After the checkpoint and breakfast at the 400th km, we crossed the mountain range in much better conditions than if we had gone there with a temperature around freezing point and, after several more interesting situations later, as well as avoiding more showers, we arrived at the finish line a few minutes after 6 PM. And not only that but I also gained a very important experience of such a short overnight stay between stages, which was of great importance to me for riding the upcoming B-HARD of a 1000 km. A couple of years prior to it I rode 1000 km in five stages, but that was with an escort and with much longer breaks between the sages, so this was still a completely new experience for me.

Summa summarum

So, we can draw several very important points from this story, which I have emphasized in previous articles, but with increasing length of the rides they certainly gain in importance:

  • carefully study all aspects of the route (elevation distribution, refreshment points) and come up with a solid riding plan and, if possible, have a backup plan,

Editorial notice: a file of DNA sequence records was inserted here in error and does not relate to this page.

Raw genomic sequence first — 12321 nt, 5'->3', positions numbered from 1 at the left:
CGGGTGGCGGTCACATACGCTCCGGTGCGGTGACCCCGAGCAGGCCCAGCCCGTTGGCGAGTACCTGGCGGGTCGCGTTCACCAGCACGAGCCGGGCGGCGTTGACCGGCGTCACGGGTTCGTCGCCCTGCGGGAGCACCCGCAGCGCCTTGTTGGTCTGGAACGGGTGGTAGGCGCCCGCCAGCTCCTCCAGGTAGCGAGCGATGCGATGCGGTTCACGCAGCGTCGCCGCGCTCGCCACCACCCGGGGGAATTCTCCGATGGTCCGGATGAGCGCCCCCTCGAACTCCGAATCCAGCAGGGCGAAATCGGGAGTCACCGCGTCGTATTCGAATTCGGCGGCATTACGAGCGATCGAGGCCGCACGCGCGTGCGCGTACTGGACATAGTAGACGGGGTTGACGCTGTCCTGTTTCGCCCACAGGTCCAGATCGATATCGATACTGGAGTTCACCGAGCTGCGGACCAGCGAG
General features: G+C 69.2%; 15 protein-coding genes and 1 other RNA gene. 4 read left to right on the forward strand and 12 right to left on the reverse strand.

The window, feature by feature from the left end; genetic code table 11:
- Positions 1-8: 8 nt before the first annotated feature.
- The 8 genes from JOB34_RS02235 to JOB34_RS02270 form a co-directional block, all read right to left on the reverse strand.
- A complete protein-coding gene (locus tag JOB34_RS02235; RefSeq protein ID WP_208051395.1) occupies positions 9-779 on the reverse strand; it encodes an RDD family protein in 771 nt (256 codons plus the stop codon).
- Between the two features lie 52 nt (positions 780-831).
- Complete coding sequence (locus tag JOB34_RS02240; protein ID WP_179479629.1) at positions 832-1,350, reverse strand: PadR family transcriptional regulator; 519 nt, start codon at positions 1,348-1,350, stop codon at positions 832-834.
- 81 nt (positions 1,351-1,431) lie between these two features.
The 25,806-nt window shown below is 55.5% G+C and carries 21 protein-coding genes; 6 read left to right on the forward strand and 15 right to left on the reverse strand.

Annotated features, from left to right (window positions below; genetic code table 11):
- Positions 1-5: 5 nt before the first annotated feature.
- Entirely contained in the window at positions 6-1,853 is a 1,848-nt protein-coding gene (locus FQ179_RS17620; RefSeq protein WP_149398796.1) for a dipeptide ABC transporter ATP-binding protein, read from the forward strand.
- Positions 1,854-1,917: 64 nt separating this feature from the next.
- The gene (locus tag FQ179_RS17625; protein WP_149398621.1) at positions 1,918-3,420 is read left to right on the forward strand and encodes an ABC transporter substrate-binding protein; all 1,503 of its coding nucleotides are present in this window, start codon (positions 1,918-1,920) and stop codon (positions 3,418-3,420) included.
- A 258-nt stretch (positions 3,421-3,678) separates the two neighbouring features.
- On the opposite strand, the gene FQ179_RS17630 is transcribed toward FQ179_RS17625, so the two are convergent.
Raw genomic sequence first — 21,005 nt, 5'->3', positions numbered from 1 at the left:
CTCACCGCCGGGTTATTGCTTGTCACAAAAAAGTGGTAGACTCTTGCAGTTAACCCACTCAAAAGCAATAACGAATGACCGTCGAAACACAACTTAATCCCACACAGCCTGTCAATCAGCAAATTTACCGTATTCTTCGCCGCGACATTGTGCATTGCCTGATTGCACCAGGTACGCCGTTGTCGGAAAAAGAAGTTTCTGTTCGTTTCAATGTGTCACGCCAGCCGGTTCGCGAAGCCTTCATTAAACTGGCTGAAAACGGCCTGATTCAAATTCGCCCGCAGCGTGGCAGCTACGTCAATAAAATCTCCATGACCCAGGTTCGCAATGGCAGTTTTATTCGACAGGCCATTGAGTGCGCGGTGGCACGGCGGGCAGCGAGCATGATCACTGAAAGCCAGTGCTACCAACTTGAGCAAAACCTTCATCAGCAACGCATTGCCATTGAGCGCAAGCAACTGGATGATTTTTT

• look at the weather forecast and bring the appropriate equipment with you, as well as an adequate amount of travel food for “just in case” scenario,
  • when you find yourself in an unplanned situation or in doubt, always carefully weigh all the options and try to think with a clear mind, without forcing it and being affected by different emotions,
  • what I mentioned before as a very important circumstance, especially in the article on the 400 km brevet – always keep in mind the opening and closing times of the checkpoints noted in the brevet card and take into account how much time you need to reach the next checkpoint
  • relax and enjoy the adventure!

In the end, I can only quote myself: “The 600 – whatever you expect from it, it will give you even more!”.

P.S. In case you were wondering – the other group had to start (or continue) riding as early as around 4 in the morning, in order to arrive at the mentioned control point just a few minutes before its closure. After that, they had more time leverage and they all also finished the brevet within the time limit.

P.P.S. If you are interested to give the 600 a try, I can wholeheartedly recommend B-600 within B-HARD Ultra Race & Brevet 🙂

Article about the incredible experience of driving a brevet of 1000 km – and not just any but B-HARD – is coming up next.